Here at iRace Vision, you’ll find a recollection of the BSG as he’s known (Betting Software Guy) thoughts and opinions based on  professional experience regarding subjects and issues that are of interest to us all in the horse racing environment. Initially the blog was established as a means of bringing help and advice to people in a interesting way. BSG is passionate about horse racing, and has gone from novice punter to self taught pro, software developer and owner over the last 15 years. His main focus is to provide his members with the best quality horse racing software and racing advice, he has a tendency to make a lot of video tutorials and has developed a number of methods and free training over the years. If his head is not stuck in a book or reading horses form, or working on new ways to find more winning selections then he aint happy. You may find him at the race course from time to time or occasionally horse riding, however his days or ever hoping to become a jockey were delivered a cruel blow when he was introduced to the world of pastry at a young age. Feel free to take a look around and leave a comment, you can contact the BSG on the details below. 

6 thoughts on “Ratings v Recent Form v Historical Data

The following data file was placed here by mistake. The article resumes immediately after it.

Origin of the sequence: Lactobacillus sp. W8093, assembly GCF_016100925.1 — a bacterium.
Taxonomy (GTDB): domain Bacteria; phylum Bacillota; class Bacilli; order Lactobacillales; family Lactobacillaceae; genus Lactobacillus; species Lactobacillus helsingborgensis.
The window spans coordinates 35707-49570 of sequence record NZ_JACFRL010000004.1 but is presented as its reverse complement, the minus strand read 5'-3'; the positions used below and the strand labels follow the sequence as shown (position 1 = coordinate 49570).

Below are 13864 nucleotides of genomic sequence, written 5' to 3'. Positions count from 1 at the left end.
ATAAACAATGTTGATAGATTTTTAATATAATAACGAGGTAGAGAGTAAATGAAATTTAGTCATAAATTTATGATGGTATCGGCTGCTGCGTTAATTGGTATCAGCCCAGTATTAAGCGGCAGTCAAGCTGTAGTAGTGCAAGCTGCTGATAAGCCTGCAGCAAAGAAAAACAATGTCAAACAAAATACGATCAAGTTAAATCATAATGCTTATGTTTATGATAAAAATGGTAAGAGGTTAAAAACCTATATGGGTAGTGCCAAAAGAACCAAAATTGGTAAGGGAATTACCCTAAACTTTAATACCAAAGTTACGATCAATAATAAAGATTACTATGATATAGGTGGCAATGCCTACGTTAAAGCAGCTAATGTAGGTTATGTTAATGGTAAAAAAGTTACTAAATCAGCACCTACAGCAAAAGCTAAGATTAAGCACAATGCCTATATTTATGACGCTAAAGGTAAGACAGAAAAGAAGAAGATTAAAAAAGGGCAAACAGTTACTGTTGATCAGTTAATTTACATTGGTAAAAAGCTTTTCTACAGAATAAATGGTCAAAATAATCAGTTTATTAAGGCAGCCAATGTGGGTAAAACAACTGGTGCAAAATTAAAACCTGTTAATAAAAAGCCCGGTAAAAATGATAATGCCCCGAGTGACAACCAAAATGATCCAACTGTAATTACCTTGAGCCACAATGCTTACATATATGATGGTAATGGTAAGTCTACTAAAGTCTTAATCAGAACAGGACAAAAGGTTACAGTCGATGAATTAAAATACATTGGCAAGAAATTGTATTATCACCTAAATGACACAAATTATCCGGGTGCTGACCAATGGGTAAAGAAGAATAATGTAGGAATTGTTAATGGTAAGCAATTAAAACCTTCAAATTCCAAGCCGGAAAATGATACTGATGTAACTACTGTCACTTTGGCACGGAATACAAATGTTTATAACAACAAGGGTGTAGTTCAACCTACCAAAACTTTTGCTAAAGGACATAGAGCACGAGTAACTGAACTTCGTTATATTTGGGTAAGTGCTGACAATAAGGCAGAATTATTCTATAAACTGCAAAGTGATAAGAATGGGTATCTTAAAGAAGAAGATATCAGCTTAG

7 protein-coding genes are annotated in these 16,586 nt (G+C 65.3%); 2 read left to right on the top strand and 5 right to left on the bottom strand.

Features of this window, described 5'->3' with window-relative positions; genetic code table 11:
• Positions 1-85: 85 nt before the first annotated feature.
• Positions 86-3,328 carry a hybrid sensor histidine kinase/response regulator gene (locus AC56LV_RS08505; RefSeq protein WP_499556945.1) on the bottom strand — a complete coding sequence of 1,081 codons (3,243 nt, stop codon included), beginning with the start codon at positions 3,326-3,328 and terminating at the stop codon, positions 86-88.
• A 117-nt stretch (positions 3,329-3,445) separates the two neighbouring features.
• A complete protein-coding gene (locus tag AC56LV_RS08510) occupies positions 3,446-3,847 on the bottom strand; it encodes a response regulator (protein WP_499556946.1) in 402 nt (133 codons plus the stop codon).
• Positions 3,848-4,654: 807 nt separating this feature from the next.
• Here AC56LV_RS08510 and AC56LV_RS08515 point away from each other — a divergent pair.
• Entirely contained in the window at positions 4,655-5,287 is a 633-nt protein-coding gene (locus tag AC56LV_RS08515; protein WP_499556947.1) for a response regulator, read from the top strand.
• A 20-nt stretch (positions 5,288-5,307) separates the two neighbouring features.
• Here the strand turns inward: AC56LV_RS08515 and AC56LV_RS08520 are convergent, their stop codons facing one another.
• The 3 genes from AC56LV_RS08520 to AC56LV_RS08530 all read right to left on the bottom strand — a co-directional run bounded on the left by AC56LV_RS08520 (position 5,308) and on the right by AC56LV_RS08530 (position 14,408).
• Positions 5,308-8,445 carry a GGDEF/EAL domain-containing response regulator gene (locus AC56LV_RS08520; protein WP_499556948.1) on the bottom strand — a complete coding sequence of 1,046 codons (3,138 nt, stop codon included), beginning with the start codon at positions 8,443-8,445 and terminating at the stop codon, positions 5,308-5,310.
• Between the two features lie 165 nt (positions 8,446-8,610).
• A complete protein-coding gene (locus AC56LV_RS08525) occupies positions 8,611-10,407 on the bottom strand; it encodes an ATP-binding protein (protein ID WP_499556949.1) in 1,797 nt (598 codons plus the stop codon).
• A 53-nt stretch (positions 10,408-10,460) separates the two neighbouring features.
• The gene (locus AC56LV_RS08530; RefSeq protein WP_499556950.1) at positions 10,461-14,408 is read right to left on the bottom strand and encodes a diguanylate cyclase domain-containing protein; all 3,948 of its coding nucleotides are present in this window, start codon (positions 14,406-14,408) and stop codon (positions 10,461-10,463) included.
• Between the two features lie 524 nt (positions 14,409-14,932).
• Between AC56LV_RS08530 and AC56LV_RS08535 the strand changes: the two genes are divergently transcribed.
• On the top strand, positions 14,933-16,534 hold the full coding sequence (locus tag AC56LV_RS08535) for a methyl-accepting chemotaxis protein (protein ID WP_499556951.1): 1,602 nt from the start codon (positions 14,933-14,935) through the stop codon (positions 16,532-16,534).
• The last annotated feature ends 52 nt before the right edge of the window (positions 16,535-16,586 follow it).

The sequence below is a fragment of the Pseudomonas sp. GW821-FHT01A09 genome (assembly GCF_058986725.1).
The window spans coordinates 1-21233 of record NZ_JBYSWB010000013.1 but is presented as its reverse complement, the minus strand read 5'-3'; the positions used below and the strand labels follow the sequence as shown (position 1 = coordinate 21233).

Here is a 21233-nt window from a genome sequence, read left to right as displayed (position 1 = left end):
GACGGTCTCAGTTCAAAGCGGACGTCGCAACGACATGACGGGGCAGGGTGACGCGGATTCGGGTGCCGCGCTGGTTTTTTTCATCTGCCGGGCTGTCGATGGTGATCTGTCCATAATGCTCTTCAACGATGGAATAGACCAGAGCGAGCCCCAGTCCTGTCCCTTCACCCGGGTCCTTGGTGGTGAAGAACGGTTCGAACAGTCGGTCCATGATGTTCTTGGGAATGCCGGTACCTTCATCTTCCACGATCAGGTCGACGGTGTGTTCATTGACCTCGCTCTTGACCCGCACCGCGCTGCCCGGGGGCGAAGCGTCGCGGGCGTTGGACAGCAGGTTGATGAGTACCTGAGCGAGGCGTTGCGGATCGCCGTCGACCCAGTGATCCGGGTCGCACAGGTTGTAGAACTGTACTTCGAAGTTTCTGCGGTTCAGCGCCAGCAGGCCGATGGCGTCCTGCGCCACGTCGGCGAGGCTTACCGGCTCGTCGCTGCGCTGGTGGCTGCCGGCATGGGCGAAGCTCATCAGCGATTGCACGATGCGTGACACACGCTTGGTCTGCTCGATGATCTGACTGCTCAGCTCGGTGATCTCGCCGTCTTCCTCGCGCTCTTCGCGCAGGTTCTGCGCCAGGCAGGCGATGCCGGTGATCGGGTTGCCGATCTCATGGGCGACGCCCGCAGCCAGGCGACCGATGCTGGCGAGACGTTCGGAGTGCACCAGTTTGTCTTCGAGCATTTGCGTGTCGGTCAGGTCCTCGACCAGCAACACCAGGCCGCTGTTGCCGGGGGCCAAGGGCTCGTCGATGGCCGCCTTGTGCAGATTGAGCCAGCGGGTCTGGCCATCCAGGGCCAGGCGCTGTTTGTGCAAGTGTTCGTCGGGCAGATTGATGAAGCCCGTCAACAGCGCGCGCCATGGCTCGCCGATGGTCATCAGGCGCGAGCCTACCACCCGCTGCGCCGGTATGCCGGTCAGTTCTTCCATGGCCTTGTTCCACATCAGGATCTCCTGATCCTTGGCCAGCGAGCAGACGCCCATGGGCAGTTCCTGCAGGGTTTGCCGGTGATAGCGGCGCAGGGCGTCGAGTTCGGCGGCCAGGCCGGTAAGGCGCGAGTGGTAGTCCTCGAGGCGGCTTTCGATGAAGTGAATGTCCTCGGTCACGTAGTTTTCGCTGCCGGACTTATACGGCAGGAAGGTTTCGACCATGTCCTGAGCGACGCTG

Threw together a program to calculate selections using Going,Distance,Class and past form as suggested. Using my own data of course. On Saturday I would have selected 6 winners from 19 races and made a profit of 12.32 points.
Yesterday I calculated four races of which 1 won outright at 9/2 and the other dead-heated at 5/2. Profit in excess of 3 points.
Lets hope your system is better than mine which might be a flah in the pan.



As a corollary to the above comment from me. Today I analysed 19 races and out of those 19 races, 5 of the races were won by the highest rated rated horse on the Going in each race with a profit of 5.87 points. The best rated horse on the course in each race won 3 races and produced a loss.

I had bets on seven handicaps. Two winners gave a profit of 6 points.


phil payne

Hi ,
Thanks for the tips,but will you be coming up soon with ratings for various races? If so, when, and how much will it cost?
Kind regards,
Phil Payne.